- Draft a project proposal, based on the dance program’s project proposal form. This draft will be reviewed by the primary advisor. A revised draft of the proposal is circulated to the entire dance faculty for review, discussion, and approval. Additional revisions may be required.
- Please note that a projected budget is required as part of the proposal process.
- Identify and request a thesis committee, made up by the primary advisor, a second advisor from the dance faculty, and a third advisor from another discipline.
- Assist the Dance Department with writing descriptions of the project for additional publicity.
During the last semester, the student will do the following:
- Meet regularly with primary advisor.
- Work intensively to complete project.
- Periodically present work in progress to dance faculty or committee.
- If presenting a theatrical performance, participate in a weekly production seminar.
- Present results of research publicly. Exact format depends on the design of project and is formulated in consultation with the committee during the proposal process.
General Outlined Timetable
– Project overview
|– Costume measurements
– Read senior work document
|Feb 28–March 6
|– Photoshop collage: costumes/lighting/set
– Budget proposal due to Senior research and Mike by break
– Schedule defense with committee: reconfirm
– 1st showings: Thursday March 3, 7pm
- 50% complete
- Show costume ideas: images or clothes
- Music/set choices discussed and in design phase
- Concepts/research/drawings shown
– Collage: costumes/lighting/set
– Press release draft due Friday March 4
|– Research sound options, download files
– Website project: Upload the following:
- Research board APRIL 8
- Resume APRIL 15
- Make live stream screening event MAY 6 or 7
- List of resource links accessed MAY 10
- Video reel MAY 16
|– Begin programs: bios, piece info, notes
– Begin poster and invitation design concepts (choose images)
– Final press release due Friday March 18
|March 28–April 3
|– Invitations to printer Friday April 1
– 2nd showing March 31, set up zoom meeting
– 75% complete
– Include music draft
|April 4-April 10
|– Begin lighting concepts, cue sheet
– Schedule group work time in media lab
– Posters to printer Friday April 8
– Collages due April 8
|April 11–April 17
|– Distribute posters Friday April 15
– Final program copy due Friday April 15
– Resume due
|April 18–April 24
|Student Symposium April 22
|April 25–May 1
|– 3rd showing: April 25, set up zoom meeting
– 100% complete
– Music master mix complete
– Costumes complete
– Final lighting cue sheets due Friday, April 29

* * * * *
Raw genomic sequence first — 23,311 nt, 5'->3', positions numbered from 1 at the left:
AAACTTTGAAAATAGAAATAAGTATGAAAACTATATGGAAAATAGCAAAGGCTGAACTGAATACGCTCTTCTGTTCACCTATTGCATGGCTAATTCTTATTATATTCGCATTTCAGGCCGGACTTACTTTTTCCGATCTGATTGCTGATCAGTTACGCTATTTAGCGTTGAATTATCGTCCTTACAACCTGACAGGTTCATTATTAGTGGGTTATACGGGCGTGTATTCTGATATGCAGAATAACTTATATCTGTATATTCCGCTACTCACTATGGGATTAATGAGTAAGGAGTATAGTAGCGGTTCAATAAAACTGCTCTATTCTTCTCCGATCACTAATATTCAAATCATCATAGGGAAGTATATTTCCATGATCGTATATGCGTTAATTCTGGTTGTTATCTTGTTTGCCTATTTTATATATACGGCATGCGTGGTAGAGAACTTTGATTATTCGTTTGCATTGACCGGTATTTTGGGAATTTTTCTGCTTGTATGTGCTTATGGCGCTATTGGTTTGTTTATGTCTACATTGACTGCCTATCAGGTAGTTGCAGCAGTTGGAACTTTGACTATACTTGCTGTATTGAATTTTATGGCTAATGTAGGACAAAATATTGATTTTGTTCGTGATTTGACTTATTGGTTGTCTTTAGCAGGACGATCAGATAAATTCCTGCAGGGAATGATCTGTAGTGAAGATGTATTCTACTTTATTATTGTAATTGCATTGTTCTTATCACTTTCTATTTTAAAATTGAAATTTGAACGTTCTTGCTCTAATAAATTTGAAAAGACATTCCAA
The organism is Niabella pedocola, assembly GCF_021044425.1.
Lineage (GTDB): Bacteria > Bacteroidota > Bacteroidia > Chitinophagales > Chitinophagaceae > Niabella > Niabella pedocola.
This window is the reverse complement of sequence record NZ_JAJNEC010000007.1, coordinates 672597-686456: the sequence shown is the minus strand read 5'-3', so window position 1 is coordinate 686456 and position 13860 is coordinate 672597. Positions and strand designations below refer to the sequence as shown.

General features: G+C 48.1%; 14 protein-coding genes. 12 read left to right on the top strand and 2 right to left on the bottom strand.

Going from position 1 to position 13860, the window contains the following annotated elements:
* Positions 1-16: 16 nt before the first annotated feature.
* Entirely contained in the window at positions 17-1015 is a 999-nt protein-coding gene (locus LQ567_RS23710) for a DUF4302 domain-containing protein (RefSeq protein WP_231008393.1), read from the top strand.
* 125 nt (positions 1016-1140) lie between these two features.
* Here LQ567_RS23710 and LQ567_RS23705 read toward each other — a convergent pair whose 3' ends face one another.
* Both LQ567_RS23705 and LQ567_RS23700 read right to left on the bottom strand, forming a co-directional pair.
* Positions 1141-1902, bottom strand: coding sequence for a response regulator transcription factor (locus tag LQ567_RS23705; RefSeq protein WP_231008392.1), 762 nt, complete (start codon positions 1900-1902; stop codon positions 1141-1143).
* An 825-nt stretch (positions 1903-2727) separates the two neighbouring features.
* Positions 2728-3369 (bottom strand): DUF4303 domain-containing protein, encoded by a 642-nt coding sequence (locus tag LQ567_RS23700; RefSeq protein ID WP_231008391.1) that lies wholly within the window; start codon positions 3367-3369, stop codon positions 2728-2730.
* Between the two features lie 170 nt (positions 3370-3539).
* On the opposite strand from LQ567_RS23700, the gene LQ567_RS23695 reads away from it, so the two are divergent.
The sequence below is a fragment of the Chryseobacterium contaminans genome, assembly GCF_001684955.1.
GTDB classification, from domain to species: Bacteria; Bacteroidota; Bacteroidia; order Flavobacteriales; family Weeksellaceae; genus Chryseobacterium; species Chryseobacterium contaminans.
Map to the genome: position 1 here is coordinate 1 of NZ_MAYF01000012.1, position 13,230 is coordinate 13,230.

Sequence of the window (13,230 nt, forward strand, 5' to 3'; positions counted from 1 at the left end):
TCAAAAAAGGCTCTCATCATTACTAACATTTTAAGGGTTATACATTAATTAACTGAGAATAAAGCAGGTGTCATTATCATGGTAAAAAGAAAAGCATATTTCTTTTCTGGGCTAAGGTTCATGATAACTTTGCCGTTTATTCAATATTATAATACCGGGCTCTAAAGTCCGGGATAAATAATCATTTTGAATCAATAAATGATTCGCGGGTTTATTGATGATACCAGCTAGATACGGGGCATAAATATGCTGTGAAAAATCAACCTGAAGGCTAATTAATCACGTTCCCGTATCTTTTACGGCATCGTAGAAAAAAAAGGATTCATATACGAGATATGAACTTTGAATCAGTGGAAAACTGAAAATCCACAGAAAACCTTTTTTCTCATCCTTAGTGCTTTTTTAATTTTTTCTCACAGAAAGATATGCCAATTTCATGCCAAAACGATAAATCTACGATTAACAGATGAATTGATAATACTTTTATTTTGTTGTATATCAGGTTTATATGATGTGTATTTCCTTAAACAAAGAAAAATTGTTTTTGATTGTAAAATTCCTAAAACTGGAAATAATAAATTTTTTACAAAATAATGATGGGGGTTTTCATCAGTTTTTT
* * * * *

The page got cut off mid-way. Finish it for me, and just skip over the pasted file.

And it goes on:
– Hang and focus any specials Friday April 29, 1:30-4:30pm
– Final sound files to Mike by Friday April 29
|May 2–May 8
|– Tech week, 6:30-10:30 each night, Mon-Sat
– Print program by Wednesday May 4
– Set up Live stream May 6 & 7
|May 9–May 15
|– Rough draft of final 700 paper to primary advisor by Monday May 9
- Reconcile budget
- Revise research board
- Include list of resource links accessed
– Costumes cleaned, returned to shop
|– 700 Defense:
- Revised 700 paper due to committee 48 hours before defense
- Final budget: include with 700 paper
– Complete video portfolio, edit video reel MAY 16
– Revise paper after defense with notes from committee MAY 16
– Turn in any remaining receipts MAY 16
– Video for senior reception
If presenting a theatrical performance, a reflection paper (around 10–15 pages) will be completed within two weeks of the public presentation. Keep a journal throughout to document your process including insights and changes. Your final paper should include and reflect on this process and evaluate your experience both in terms of quality and quantity of work. Be sure to address the following:
- Risk and development in relation to previous work.
- Choreographic process (evolution of project and working procedure with members of committee and dancers from audition to performance). How did final project differ from original proposal and why?
- Organization (scheduling, showings, production aspects, publicity, tech, etc.).
- Critical evaluation of quality of final project.
All written work must conform to guidelines in the MLA, 9th Edition Manual of Style. This is a living record of your thesis project; one copy will remain on file in the dance office for future students; another will be sent to the library under special collections.
At the end of each project, typically during exam week, a feedback session or defense is scheduled. All written work is completed and submitted approximately three days before this date. This conversation with the committee is an opportunity to reflect on the process and product of the project, to answer additional questions raised by the work, and to discuss how the independent project experience can inform and influence further work and study in the field of dance.
Students should come to the defense prepared to discuss their project in terms of the criteria for evaluation, listed below, as well as the program’s general educational goals discussed in the educational goals section.
- Your project is evaluated on process as well as product.
- The faculty criteria for grading your projects include the following:
- Process (project proposal through production and feedback sessions)
- Risk and development
- Written evaluation and perception